On Friday, September 29, the Food and Drug Administration (“FDA”) proposed to give food manufacturers an additional year and a half to comply with the revised Nutrition Facts regulations that were published in May 2016. Earlier this year, the FDA announced it would delay enforcement of the revised Nutrition Facts regulations, but did not give a specific new compliance date. Friday’s proposal would extend the compliance date from July 26, 2018 to January 1, 2020 for manufacturers with $10 million or more in annual food sales, and from July 26, 2019 to January 1, 2021 for manufacturers with less than $10 million in annual food sales. FDA is seeking comment on its proposed compliance date extension; the comment period closes on November 1, 2017.

In discussing its motivation to extend the compliance dates, FDA notes that:

[c]ompanies and trade associations with members covered by the rules have informed [FDA] that they have significant concerns about their ability to update all their labels by the compliance dates due to issues regarding (among other things) the need for upgrades to labeling software, the need to obtain nutrition information from suppliers, the number of products that would need new labels, and a limited time for reformulation of products.

Food manufacturers that are creating new products have a choice to make – use the original Nutrition Facts label or the revised one (some food manufacturers have already changed their labels). Food companies choosing the former option should monitor this proposed rulemaking to ensure their product labels are in compliance by the date finally set by the FDA. In addition, all food manufacturers should monitor the U.S. Department of Agriculture’s (“USDA”) rulemaking regarding the disclosure of genetically engineered food. The USDA is supposed to publish its final rule on disclosing genetically engineered food by the end of July 2018. FDA’s proposed compliance date extension to 2020 may have been influenced by a desire to align with USDA’s upcoming label updates.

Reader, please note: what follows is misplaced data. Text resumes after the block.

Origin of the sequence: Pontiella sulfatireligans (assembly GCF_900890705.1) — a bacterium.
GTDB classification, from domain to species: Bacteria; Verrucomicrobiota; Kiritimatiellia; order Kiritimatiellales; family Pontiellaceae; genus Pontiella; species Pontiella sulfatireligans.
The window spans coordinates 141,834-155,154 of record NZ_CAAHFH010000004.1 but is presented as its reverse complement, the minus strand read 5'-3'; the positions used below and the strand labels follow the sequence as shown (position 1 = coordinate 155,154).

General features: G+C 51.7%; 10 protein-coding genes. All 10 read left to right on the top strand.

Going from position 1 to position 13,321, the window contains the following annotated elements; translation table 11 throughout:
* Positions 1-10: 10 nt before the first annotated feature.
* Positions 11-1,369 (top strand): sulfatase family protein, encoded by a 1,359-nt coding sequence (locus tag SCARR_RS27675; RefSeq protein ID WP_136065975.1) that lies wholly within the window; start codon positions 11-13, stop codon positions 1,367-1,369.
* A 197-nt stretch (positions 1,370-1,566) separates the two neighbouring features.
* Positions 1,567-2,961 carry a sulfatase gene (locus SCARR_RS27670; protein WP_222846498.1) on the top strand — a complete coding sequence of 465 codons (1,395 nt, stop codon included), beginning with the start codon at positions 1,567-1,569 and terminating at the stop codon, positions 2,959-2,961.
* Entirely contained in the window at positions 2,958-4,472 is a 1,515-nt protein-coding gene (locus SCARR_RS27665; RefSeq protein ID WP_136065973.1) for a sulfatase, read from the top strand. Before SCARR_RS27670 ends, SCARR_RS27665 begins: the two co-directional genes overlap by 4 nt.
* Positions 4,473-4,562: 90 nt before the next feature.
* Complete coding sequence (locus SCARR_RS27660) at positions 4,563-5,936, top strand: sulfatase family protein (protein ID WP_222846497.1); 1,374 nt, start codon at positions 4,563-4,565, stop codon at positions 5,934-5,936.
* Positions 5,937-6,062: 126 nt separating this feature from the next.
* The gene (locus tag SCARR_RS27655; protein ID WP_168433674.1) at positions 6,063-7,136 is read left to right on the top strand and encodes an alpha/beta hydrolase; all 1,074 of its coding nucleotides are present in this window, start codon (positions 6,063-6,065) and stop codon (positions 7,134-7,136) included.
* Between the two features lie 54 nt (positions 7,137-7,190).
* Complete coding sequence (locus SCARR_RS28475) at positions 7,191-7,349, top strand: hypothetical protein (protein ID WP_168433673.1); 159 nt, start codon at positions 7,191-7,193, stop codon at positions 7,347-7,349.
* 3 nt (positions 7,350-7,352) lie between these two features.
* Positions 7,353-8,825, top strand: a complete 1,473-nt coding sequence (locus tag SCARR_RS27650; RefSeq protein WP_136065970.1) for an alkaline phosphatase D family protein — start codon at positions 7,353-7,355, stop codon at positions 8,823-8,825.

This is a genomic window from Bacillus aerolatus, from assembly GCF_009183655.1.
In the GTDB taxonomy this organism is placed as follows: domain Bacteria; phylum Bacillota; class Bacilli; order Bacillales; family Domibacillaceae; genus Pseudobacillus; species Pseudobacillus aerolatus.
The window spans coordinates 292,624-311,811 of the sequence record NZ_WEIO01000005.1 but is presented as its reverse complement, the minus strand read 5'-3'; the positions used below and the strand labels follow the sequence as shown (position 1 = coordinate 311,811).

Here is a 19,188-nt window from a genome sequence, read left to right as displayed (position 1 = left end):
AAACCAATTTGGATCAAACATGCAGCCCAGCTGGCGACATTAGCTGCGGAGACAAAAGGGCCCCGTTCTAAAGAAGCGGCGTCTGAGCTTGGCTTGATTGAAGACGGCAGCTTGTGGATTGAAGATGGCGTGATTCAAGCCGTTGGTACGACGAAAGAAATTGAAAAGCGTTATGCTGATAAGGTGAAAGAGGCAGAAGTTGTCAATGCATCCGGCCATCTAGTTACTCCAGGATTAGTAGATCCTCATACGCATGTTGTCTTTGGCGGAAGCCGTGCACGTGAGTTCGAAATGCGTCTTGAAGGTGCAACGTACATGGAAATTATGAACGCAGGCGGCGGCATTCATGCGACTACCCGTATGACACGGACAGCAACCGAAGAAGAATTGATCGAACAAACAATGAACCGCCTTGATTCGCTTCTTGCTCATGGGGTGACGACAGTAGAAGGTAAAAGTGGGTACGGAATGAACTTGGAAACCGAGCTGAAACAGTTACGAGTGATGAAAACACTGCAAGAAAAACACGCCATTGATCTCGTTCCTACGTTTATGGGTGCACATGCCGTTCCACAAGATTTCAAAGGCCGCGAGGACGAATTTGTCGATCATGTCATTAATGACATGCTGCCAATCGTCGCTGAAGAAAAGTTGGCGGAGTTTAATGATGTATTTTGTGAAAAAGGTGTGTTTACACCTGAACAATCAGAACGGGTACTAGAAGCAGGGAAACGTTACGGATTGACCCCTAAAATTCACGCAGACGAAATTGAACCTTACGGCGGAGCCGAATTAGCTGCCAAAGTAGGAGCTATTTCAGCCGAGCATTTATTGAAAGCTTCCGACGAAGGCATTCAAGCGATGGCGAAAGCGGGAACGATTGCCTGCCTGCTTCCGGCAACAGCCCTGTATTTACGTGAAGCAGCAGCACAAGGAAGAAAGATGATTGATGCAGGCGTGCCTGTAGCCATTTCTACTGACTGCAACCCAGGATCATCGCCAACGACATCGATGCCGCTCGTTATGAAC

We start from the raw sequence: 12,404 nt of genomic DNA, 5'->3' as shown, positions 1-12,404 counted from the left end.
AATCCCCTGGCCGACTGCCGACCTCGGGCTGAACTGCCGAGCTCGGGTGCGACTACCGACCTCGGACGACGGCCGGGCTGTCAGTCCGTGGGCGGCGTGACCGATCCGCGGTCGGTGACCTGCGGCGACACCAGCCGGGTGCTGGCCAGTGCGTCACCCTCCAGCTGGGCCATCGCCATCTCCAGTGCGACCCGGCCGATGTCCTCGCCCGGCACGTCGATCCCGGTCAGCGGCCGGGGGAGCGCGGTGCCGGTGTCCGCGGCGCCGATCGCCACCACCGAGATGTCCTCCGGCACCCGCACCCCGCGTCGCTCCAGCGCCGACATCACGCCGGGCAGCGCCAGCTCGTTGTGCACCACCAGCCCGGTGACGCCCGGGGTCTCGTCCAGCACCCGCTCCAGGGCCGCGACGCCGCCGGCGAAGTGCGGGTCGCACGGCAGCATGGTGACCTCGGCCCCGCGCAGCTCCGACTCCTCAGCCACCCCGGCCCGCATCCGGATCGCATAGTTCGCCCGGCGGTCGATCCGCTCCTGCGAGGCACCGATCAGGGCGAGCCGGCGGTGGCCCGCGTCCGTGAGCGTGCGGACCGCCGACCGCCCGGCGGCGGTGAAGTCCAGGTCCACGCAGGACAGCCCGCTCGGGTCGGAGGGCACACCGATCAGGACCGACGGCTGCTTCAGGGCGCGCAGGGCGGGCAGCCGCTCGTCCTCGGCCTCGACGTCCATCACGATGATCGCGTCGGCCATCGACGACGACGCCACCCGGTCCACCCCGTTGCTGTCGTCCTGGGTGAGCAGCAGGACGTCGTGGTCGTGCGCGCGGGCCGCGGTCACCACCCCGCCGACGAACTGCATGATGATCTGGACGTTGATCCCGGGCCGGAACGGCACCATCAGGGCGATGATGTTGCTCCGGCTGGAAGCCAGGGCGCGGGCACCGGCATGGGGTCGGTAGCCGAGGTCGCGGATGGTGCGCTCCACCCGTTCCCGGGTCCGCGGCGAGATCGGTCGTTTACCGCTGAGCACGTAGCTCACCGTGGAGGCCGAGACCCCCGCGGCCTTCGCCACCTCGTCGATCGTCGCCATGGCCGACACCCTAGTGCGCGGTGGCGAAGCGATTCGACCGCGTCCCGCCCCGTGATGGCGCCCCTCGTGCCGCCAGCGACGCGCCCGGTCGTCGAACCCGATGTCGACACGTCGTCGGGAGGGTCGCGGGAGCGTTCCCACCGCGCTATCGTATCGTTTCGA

As a refresher, the revised Nutrition Facts regulations update a number of labeling requirements, including increasing the type size for the calorie declaration, removing the “calories from fat” declaration, requiring a declaration of added sugars, changing the vitamins required to be declared, and some serving sizes have changed (e.g., a serving of ice cream increased from 1/2 cup to 2/3 cup), among other requirements.

                    Alli Condra focuses her practice on food safety, labeling, and other regulatory issues in the food & beverage and restaurant industries, representing clients in matters with the FDA, USDA, and state and local food and agriculture agencies. Alli can be reached via email at AllisonCondra@dwt.com or directly at 503.778.5261.